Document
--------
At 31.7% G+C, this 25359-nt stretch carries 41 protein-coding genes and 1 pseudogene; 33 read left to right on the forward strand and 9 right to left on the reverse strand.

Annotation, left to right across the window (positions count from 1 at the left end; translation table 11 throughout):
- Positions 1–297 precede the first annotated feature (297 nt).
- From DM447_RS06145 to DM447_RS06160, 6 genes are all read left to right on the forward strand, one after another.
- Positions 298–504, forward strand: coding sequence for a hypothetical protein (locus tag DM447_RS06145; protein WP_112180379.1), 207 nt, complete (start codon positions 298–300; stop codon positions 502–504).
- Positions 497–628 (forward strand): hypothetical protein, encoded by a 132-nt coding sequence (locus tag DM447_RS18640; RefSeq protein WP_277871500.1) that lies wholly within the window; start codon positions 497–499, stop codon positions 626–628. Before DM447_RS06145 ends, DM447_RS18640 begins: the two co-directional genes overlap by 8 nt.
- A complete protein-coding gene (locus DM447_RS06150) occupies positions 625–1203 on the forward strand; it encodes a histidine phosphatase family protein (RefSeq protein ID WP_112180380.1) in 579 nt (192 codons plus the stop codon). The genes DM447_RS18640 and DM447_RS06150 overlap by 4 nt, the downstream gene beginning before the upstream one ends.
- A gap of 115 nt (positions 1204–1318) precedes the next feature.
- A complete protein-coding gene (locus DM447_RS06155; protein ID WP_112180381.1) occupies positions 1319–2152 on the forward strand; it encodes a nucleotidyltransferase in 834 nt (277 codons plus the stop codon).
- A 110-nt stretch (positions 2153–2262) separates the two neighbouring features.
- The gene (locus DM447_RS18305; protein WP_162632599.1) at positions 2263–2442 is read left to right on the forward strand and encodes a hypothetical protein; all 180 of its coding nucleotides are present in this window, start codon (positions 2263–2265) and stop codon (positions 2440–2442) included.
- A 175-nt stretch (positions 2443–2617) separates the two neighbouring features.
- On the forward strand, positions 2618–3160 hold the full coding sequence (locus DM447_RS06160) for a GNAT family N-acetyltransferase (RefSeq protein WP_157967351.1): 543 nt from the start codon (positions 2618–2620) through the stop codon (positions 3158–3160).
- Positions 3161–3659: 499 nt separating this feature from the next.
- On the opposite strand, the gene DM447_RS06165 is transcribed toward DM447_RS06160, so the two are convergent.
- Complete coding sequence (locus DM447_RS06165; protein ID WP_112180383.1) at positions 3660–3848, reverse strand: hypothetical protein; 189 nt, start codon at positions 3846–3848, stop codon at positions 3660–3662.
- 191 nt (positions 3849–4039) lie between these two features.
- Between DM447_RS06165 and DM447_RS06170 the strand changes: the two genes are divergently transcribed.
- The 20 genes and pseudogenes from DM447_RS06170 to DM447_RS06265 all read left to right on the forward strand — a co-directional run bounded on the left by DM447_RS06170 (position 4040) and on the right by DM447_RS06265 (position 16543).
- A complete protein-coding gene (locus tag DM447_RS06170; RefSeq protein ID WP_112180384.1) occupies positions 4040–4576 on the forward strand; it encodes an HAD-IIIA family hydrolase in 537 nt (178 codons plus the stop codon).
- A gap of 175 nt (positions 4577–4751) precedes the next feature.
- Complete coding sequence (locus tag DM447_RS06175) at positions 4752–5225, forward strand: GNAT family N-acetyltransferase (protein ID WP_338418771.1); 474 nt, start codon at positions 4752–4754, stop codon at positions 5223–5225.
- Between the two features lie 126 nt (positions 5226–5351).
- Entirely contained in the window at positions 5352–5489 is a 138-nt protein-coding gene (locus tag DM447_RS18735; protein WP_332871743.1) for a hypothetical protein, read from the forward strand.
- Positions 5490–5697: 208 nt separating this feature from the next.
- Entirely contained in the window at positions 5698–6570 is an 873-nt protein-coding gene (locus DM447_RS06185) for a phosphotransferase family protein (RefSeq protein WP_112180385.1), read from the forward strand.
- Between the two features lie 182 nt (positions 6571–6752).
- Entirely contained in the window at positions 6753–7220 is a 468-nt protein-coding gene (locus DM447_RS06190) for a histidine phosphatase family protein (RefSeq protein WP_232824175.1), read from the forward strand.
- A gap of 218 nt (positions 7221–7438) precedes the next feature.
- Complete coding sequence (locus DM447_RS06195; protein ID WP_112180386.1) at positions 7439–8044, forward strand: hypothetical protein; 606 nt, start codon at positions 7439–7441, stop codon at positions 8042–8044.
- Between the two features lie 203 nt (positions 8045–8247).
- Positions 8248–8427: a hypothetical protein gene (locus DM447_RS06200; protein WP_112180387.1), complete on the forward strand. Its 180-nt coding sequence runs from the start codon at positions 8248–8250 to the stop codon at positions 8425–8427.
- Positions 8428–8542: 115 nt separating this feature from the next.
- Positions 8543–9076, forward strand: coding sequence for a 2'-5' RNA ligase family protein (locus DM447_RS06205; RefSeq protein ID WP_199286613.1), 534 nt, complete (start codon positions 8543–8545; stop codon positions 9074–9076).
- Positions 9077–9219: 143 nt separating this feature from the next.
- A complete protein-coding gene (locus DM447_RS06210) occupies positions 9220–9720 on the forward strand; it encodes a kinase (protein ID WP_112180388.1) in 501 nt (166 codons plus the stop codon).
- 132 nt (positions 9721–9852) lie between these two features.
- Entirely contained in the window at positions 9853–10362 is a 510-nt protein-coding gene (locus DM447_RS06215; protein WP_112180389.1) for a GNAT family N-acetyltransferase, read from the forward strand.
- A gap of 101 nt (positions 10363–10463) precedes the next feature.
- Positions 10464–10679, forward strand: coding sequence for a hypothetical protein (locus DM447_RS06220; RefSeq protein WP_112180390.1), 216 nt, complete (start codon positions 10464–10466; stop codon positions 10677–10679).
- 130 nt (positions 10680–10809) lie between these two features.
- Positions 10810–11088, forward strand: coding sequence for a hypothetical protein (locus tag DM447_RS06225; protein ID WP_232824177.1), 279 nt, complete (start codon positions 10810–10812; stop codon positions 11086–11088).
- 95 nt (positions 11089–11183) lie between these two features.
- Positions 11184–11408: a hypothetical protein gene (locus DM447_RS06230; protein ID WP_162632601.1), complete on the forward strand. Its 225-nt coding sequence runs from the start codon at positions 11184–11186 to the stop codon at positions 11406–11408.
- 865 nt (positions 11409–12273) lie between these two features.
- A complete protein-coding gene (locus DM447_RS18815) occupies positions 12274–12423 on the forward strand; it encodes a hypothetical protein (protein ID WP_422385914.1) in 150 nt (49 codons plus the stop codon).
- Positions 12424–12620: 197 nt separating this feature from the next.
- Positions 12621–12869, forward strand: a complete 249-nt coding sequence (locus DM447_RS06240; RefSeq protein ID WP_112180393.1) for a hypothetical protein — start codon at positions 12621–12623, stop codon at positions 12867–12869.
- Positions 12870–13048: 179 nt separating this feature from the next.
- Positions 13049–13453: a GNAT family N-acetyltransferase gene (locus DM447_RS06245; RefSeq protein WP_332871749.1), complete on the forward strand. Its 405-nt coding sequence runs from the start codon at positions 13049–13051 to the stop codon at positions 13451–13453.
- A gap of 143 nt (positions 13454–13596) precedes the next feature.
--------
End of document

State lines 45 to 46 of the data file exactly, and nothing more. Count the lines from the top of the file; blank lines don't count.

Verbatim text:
- 865 nt (positions 11409–12273) lie between these two features.
- A complete protein-coding gene (locus DM447_RS18815) occupies positions 12274–12423 on the forward strand; it encodes a hypothetical protein (protein ID WP_422385914.1) in 150 nt (49 codons plus the stop codon).